*This comic actually predates that controversy by a few months, but it’s hard not to draw a comparison. Life imitates art!


We’ve always been bizarre Knox. The only difference is some of us hide it better.

Alfred, give Knox a grant.


That’s totally fair. I can definitely see that being hard sells for some people.

That’s a good question. I think in this universe it’s definitely more of an “It’s Complicated.” You get the feeling from the time in between their start and their end that they had to have had at least some respect and comradery of each other’s specific skills at some point. I think there may have been some sort of friendship, but stuff like what happened with the government soured it for a long time.

It’s not a relationship I’d want to see in the main universe but I think it’s interesting to explore in an alternate one. It’s a shame that we haven’t got to really see how their dynamic shifted in this universe. Who knows, maybe we’ll see that one day.

Multiple natural disasters! :rofl:

Super/Wonder isn’t inherently my jam, but I think it works in this universe even if they kinda kick things up to 11 with it.

The one thing that kind of annoyed me while reading this again for the club was Diana’s…okay, first, the whole “speaking through caption boxes” with Clark and Diana is odd. Like, do they have a psychic report or something like Scott Summers and Jean Grey? But the bit from their earthshaking ruckus that took me out for a second was her saying/thinking “I’m pregnant again.” Like, I guess you’re a demigod but…how do you know this?

You know, I wonder if that was a remark on the critiques of Luthor that were given for John Byrne’s Superman relaunch in the 80s. At the time, a lot of fans REALLY didn’t like the idea that Luthor was just a corrupt businessman and not the genius criminal scientist he was during the Golden and Silver Ages. While a lot of comparisons were made to Donald Trump at the time, but seeing this big time Marvel writer reboot the character, a lot of people also compared that take on Luthor to…the Kingpin.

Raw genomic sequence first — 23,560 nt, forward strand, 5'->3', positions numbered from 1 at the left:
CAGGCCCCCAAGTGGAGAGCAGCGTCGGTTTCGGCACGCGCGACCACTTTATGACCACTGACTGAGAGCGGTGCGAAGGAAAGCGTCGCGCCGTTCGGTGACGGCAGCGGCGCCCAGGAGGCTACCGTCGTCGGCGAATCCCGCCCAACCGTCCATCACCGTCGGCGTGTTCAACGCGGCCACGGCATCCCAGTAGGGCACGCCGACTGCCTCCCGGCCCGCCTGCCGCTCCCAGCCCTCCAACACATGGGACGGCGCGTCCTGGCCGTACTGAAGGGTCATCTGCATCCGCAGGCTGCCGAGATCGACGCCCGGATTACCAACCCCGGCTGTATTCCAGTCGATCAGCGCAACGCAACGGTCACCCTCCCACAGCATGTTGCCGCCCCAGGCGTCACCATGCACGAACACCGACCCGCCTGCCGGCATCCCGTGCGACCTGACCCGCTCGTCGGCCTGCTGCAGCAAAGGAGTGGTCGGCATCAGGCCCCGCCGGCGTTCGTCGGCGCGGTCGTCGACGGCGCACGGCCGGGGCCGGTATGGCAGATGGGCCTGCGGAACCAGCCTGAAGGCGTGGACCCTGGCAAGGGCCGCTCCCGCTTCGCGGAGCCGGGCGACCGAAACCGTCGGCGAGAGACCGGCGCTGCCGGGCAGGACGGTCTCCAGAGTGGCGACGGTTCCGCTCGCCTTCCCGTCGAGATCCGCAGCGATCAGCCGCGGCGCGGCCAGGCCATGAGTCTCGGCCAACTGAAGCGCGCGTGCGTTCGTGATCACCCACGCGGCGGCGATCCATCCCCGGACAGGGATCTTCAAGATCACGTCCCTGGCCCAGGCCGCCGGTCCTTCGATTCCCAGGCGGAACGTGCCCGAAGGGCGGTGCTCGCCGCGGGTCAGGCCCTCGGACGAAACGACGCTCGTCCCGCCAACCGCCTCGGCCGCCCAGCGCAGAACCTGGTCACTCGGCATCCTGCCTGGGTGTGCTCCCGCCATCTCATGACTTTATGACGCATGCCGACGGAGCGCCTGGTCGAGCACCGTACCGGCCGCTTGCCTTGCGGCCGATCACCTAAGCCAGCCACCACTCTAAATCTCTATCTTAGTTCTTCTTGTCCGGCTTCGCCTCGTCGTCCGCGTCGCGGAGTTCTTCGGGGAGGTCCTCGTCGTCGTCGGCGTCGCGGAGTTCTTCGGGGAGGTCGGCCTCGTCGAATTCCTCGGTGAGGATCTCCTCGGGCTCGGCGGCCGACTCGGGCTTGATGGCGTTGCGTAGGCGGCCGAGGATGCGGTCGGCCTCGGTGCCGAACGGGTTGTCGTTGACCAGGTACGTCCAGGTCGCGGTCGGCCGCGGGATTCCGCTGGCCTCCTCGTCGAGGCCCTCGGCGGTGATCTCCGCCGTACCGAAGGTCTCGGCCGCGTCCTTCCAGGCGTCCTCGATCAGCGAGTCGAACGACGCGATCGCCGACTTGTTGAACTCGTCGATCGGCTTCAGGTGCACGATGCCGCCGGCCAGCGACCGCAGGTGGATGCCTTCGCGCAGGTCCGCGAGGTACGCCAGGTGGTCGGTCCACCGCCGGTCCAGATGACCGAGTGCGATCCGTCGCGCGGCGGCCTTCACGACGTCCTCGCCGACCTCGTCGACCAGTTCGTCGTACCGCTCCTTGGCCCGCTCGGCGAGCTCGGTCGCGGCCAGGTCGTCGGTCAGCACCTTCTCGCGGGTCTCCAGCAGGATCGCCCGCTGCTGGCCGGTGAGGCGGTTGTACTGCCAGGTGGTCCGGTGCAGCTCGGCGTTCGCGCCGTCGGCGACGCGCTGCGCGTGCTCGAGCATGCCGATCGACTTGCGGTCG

Definitely – got some Sword of the Atom vibes while playing with his role as a scientist more.

And that went well for everybody. :laughing:

Thanks for sharing your thoughts! :smiley:


Let me look that up…

Huh. Is that the first time that’s ever done with Superman? Neat.

…Huh. Like you said, it does predate it a bit, but that is a fun comparison. I think in reality they were likely more inspired by the pop princesses of the time – Britney Spears, Christina Agulira, etc.

I mean, who doesn’t? Plastic Man’s awesome. He offers some good comic relief while still being a solid hero in his own right.

Hey, Bruce was ranting about that stuff before it was cool. :rofl: I did like the moment with the Thanagarian kids. While in retrospect it is odd as to why Luthor decided to do this, other than just “mad with power,” but I liked Bruce sympathizing with them and offering them something he never had.

I mean, you’re not wrong, but that’s kinda why I like it? It just goes there, and sometimes I think it stumbles and falls a lot, but there are some good bits here and in the next issue, IMO.